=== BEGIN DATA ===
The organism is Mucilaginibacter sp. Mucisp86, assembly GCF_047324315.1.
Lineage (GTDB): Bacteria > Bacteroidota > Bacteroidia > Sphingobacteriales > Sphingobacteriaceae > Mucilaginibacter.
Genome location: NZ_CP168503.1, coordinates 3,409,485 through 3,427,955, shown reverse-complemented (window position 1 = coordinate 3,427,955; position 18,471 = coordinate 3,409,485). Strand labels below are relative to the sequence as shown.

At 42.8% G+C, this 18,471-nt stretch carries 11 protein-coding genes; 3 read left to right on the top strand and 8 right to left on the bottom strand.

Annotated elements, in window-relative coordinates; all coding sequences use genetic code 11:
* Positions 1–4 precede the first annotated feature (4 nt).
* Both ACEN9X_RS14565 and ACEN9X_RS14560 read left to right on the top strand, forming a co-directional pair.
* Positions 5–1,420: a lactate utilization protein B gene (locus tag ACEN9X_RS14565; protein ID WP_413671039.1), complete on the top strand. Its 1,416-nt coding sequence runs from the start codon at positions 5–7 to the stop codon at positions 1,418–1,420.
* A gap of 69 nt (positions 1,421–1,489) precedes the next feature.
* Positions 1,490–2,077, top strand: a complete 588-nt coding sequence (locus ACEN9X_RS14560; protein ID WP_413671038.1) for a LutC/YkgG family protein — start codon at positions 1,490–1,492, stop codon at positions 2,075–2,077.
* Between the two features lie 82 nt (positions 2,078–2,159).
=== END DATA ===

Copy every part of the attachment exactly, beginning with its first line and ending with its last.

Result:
The organism is Mucilaginibacter sp. Mucisp86, assembly GCF_047324315.1.
Lineage (GTDB): Bacteria > Bacteroidota > Bacteroidia > Sphingobacteriales > Sphingobacteriaceae > Mucilaginibacter.
Genome location: NZ_CP168503.1, coordinates 3,409,485 through 3,427,955, shown reverse-complemented (window position 1 = coordinate 3,427,955; position 18,471 = coordinate 3,409,485). Strand labels below are relative to the sequence as shown.

At 42.8% G+C, this 18,471-nt stretch carries 11 protein-coding genes; 3 read left to right on the top strand and 8 right to left on the bottom strand.

Annotated elements, in window-relative coordinates; all coding sequences use genetic code 11:
* Positions 1–4 precede the first annotated feature (4 nt).
* Both ACEN9X_RS14565 and ACEN9X_RS14560 read left to right on the top strand, forming a co-directional pair.
* Positions 5–1,420: a lactate utilization protein B gene (locus tag ACEN9X_RS14565; protein ID WP_413671039.1), complete on the top strand. Its 1,416-nt coding sequence runs from the start codon at positions 5–7 to the stop codon at positions 1,418–1,420.
* A gap of 69 nt (positions 1,421–1,489) precedes the next feature.
* Positions 1,490–2,077, top strand: a complete 588-nt coding sequence (locus ACEN9X_RS14560; protein ID WP_413671038.1) for a LutC/YkgG family protein — start codon at positions 1,490–1,492, stop codon at positions 2,075–2,077.
* Between the two features lie 82 nt (positions 2,078–2,159).